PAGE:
Some statistics are meant to shock. Others do it without even trying. According to a recent population survey, half of all retirees rely on Social Security for more than 50% of their income. And, more shocking still, one in four retirees depend on Social Security for over 90% of their income. These stats are truly mind-blowing!
To see how this can be, let’s begin by imagining Lily, a typical 17-year old just starting her first job. Her early years of work won’t likely be her most lucrative. But, by the time she reaches her full retirement age of 67, she’ll have successfully recorded five decades of work. (Psst, don’t ever frame the future like this to an actual teenager; realizing that a half-century of work is still ahead of you isn’t a great motivator!)
Social Security won’t care about each and every one of Lily’s 50 years of work. They will kindly give her a free pass for some of them. In fact, she’ll get to throw out 15 of her lowest earning years. Social Security will officially only care about her best 35 years.
Once her highest earning years are logged, Social Security will then adjust each one for inflation. It’s only right. After all, even a modest 2% inflation rate will silently eat away about half of the purchasing power of one dollar after 35 years!
Of course, it’s important to note that Social Security will completely ignore any of Lily’s earnings that exceed a set annual maximum income of $132,900. This income level is also where Social Security will stop requiring Lily to contribute into the system. Think of this threshold as the start of the “no contributions/no benefits” zone. This threshold is adjusted for inflation. For example, it was only about $38,000 in 1984.
Let’s now fast forward to Lily as a 67-year old. With her 35 years of work adjusted for inflation, Social Security’s formula figures out her average monthly earnings. This monthly average is the basis for Lily’s Social Security benefit.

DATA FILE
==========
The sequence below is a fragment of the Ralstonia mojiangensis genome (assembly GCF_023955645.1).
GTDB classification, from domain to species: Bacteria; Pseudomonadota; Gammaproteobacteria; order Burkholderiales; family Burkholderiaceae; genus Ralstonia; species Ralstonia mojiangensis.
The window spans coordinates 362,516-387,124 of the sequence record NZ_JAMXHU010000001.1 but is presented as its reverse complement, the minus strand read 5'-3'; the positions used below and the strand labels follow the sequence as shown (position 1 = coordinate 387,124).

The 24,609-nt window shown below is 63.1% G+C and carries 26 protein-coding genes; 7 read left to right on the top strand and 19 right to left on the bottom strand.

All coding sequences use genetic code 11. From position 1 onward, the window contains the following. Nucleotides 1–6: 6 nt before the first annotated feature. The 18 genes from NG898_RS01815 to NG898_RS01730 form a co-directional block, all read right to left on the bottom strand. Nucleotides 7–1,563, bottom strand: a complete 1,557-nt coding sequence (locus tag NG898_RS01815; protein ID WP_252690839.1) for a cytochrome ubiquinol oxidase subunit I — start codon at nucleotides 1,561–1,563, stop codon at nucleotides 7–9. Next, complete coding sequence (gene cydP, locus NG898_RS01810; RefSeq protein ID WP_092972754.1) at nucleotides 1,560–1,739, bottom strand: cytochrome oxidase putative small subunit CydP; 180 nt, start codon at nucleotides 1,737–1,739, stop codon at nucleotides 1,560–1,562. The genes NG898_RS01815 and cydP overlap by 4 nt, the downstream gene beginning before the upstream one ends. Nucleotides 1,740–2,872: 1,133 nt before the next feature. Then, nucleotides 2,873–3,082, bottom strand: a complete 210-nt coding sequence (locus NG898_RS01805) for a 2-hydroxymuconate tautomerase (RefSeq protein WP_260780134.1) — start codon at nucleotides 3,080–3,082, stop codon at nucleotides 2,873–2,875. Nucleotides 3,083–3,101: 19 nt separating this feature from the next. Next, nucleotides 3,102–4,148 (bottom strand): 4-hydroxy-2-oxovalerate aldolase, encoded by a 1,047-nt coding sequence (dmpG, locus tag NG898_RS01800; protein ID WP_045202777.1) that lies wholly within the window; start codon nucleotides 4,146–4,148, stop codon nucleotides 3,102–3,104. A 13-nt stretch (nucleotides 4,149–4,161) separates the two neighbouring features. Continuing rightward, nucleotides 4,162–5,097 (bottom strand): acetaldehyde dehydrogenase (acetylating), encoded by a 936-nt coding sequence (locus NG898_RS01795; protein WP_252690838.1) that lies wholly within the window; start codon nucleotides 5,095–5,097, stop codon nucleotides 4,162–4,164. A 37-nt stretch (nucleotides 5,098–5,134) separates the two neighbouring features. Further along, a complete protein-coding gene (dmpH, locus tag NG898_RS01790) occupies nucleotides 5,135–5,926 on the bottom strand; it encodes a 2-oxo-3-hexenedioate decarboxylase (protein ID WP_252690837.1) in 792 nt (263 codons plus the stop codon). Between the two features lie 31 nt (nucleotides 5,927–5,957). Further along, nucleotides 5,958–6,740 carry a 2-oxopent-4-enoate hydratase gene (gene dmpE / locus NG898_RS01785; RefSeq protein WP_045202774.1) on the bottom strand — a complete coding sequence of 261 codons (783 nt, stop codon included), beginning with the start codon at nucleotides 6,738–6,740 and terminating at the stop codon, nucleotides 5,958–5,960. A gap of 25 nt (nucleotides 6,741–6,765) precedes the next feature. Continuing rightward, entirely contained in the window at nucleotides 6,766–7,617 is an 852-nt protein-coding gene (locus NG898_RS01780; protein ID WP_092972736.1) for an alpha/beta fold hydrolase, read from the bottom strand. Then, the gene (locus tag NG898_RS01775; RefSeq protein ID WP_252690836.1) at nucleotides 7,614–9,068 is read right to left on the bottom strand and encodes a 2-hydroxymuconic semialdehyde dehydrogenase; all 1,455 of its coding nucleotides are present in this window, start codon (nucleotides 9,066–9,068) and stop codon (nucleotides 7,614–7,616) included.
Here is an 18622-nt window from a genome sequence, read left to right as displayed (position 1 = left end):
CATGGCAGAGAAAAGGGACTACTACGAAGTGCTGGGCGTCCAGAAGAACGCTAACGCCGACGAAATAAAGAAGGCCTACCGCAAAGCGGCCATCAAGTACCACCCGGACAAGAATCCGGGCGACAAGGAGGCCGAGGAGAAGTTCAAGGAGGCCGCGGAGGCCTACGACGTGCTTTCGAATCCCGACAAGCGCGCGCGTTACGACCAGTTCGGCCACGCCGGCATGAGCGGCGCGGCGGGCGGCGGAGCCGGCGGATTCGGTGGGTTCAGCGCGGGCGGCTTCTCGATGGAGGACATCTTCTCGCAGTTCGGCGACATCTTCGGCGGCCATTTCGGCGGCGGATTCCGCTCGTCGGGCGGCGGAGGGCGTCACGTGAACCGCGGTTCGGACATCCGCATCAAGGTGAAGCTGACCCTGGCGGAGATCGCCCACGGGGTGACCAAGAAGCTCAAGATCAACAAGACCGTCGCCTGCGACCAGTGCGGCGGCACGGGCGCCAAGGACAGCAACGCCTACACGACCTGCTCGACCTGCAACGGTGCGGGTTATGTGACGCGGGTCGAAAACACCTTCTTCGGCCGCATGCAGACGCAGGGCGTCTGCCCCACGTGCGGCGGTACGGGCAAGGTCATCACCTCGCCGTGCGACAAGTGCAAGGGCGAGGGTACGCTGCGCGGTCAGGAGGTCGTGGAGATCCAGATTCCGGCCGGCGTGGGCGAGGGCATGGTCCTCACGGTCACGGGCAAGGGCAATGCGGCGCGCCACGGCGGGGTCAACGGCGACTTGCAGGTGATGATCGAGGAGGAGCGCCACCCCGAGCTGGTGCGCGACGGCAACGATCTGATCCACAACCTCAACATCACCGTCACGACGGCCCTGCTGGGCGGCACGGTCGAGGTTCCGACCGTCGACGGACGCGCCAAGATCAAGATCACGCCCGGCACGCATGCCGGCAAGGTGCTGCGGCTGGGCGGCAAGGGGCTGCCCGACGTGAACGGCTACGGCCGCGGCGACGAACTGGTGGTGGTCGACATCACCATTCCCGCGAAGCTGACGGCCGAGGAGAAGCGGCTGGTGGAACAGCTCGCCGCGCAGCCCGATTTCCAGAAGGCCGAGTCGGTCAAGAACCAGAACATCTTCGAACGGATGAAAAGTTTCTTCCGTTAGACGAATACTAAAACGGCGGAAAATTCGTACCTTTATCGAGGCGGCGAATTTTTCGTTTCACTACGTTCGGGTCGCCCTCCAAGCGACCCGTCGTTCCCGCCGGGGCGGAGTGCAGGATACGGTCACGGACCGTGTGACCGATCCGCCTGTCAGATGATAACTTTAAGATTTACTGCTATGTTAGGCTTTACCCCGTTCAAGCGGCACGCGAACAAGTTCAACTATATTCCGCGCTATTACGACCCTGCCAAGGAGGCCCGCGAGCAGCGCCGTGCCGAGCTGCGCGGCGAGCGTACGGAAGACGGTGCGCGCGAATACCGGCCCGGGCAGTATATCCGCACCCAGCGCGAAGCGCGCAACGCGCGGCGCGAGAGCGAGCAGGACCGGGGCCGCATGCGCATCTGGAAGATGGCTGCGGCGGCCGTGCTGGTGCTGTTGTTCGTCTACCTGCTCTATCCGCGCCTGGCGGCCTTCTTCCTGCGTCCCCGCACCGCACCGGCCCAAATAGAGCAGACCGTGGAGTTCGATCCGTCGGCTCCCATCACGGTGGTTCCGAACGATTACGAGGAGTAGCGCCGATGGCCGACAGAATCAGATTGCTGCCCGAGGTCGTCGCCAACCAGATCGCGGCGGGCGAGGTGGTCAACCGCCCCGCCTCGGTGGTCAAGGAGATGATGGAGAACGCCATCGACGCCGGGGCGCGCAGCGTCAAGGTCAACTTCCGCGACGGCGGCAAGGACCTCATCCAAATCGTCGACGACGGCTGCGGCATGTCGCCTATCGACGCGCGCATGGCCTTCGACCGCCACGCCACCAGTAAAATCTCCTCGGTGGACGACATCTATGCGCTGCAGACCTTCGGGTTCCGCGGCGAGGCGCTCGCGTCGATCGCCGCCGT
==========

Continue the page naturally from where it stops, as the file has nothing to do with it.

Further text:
To show just how easily explainable those shocking statistics are, let’s say Lily’s lifetime average earnings turned out to be $4,000 per month. What portion of her earnings will Social Security replace?
Using some rounded figures, Lily will get 90% replacement of the first $1,000 per month of her historical work record. On her next $3,000 per month of earnings history, she’ll get 32% replaced. Taken together, Lily’s Social Security benefit will be about $1,800 per month; successfully replacing a bit less than half of her average monthly earnings.
From the looks of it, Lily’s reliance on Social Security is typical and the program’s importance is beyond obvious.
To learn more about Social Security, attend our next Money Series presentation on Wednesday, April 10 at 6:30pm in the McGuire Room of the Traverse Area District Library. To register, please visit MoneySeries.org or simply call (231) 668-6894. Front Street Foundation, through its commercial-free Money Series, is a non-profit committed to providing open-access to financial education, for all.